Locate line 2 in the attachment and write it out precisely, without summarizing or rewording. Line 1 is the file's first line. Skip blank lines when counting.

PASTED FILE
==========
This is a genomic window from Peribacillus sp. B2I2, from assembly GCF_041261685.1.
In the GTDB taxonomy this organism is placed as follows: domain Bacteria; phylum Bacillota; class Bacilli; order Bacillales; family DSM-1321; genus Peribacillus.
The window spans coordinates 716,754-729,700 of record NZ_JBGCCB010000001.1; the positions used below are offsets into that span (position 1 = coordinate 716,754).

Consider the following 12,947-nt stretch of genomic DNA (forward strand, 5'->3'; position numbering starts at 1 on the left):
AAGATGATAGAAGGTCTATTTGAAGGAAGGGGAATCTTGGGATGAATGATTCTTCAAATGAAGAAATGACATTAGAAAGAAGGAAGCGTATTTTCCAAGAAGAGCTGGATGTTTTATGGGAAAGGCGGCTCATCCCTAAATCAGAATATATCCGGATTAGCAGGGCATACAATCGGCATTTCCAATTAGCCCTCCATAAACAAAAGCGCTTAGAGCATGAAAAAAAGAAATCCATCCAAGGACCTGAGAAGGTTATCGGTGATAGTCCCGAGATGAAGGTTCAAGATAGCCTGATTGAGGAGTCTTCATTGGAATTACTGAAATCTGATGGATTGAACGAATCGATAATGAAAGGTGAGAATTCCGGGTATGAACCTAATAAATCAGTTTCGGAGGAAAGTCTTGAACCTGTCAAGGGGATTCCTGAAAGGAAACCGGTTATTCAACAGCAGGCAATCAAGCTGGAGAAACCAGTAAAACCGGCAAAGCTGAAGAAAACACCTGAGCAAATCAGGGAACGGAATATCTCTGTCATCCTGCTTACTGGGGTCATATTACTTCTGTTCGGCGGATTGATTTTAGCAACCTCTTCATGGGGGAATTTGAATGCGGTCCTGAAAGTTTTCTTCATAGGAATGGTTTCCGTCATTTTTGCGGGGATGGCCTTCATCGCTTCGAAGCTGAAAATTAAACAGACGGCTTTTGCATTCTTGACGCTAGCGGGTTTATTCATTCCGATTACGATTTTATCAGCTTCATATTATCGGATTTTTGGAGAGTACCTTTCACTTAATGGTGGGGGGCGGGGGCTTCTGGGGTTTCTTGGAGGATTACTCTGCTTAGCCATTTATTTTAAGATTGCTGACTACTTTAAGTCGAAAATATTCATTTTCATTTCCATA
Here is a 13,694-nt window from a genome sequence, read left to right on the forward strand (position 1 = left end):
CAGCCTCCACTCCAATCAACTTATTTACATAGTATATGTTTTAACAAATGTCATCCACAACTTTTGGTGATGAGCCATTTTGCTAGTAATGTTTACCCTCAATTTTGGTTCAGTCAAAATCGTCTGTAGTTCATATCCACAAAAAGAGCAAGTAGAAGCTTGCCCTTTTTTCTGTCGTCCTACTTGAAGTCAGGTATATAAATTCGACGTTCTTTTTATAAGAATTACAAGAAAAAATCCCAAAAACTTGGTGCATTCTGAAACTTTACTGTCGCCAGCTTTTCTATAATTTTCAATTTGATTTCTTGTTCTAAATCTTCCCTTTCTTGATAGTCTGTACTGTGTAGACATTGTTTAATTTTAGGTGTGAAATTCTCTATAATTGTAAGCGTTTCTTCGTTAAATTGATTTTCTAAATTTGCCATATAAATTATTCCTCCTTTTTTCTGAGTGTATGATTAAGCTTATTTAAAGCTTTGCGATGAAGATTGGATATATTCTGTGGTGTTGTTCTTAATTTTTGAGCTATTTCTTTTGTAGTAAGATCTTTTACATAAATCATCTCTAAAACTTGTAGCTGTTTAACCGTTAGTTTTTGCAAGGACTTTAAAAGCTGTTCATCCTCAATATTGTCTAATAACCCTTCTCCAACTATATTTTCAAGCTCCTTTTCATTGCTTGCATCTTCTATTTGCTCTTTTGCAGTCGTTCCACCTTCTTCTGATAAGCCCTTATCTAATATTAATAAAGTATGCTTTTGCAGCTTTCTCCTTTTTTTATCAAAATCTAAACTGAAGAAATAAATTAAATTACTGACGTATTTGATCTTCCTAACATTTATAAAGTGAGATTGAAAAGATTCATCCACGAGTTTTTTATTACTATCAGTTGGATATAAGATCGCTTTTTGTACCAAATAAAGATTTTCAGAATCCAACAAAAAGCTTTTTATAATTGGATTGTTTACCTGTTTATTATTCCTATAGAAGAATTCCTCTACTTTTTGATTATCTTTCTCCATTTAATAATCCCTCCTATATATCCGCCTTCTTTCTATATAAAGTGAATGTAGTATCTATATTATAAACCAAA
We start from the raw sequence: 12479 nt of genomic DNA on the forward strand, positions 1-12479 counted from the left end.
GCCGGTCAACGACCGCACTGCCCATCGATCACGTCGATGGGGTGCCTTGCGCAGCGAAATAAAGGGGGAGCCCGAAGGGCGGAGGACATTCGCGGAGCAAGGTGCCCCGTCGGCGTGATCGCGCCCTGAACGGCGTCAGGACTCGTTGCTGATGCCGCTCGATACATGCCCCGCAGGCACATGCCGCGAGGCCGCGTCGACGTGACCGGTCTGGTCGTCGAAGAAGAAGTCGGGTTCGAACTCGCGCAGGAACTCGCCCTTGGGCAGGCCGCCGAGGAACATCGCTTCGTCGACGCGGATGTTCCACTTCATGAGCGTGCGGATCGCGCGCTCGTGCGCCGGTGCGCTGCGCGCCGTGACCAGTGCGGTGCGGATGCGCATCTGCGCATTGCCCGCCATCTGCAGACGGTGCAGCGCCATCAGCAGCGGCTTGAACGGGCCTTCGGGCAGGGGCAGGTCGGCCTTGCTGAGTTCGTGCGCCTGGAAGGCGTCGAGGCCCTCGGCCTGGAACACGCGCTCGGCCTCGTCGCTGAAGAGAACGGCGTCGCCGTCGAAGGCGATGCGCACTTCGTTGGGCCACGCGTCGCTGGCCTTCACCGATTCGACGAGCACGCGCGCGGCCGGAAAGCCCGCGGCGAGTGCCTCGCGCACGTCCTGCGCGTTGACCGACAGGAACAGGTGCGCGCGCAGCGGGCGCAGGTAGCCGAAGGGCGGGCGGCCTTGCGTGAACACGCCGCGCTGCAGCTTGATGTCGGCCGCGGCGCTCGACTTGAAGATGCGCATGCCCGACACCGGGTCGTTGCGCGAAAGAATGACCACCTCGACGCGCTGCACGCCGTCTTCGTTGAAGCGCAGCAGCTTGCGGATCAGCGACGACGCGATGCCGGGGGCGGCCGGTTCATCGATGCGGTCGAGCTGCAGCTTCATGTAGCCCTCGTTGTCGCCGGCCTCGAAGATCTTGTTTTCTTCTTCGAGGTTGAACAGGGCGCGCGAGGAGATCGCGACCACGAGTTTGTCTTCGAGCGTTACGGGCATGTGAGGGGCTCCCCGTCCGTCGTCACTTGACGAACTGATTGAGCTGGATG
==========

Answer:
In the GTDB taxonomy this organism is placed as follows: domain Bacteria; phylum Bacillota; class Bacilli; order Bacillales; family DSM-1321; genus Peribacillus.